The Potential Role of Modified RNA in COVID Vaccines in the Development of Cancer – EVOL

A review published on April 5th raises concerns about the modification of mRNA in COVID-19 vaccines and its potential contribution to immune suppression and cancer development. The modification, known as N1-methyl-pseudouridine (m1-psi), is used to prevent degradation of mRNA by the immune system when injected. Researchers argue that this modification may reduce immune responses and promote cancer in susceptible individuals.

The review highlights that modified RNA stimulates different responses in the body compared to natural RNA. Modified RNA tends to produce more aberrant proteins, potentially contributing to cell genome instability. It also induces a milder immune response and is associated with immune chemicals that promote tolerance of foreign RNA injections. In contrast, natural RNA stimulates the activity of key anti-tumor substances and other immune chemicals.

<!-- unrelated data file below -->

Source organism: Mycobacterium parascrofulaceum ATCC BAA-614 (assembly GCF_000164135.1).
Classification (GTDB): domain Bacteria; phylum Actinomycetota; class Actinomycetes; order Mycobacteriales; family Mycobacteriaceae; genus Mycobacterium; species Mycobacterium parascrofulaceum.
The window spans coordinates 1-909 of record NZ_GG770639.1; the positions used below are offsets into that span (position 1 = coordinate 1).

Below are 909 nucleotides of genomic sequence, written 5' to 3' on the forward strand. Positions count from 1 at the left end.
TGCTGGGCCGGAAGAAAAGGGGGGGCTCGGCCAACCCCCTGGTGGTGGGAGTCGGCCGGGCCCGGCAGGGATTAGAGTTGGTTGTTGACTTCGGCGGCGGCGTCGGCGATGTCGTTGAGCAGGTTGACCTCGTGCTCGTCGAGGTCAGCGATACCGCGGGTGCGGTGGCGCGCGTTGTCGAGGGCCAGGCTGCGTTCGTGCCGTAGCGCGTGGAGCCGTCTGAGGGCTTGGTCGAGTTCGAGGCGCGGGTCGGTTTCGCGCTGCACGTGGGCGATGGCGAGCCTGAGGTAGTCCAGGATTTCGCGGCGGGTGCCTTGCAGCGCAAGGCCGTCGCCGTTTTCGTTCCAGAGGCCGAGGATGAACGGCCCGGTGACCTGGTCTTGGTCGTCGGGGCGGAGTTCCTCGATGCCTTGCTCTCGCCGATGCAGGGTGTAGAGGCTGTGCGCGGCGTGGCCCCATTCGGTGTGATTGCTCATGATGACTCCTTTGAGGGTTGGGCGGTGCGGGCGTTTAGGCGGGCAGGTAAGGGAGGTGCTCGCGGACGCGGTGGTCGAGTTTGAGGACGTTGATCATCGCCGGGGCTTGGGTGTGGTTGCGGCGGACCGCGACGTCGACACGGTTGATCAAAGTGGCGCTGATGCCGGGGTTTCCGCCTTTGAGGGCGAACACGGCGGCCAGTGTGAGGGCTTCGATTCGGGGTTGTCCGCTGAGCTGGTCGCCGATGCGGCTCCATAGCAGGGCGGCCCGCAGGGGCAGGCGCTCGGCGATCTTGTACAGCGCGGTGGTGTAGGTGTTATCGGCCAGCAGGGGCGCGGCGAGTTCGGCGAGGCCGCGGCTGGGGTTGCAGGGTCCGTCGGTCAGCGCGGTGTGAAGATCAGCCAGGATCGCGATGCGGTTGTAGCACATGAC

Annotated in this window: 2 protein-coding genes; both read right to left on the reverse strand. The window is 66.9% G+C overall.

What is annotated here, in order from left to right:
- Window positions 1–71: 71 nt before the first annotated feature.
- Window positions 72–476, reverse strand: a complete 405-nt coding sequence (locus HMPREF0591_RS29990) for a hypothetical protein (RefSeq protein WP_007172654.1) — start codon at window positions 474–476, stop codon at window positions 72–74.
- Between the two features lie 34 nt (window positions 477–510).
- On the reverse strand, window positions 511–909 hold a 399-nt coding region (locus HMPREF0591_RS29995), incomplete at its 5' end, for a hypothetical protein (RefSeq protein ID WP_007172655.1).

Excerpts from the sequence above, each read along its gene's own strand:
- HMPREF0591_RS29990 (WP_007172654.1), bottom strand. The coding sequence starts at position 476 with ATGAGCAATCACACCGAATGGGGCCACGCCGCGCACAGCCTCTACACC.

The review authors cite a study in mice with melanoma as evidence. When injected with natural RNA, the mice had a more robust immune response and a higher survival rate compared to those injected with modified RNA. The study suggests that complete mRNA modification reduced survival in recipients.

However, the senior author of the mentioned study in mice argues that their results were taken out of context and that modified mRNA does not promote



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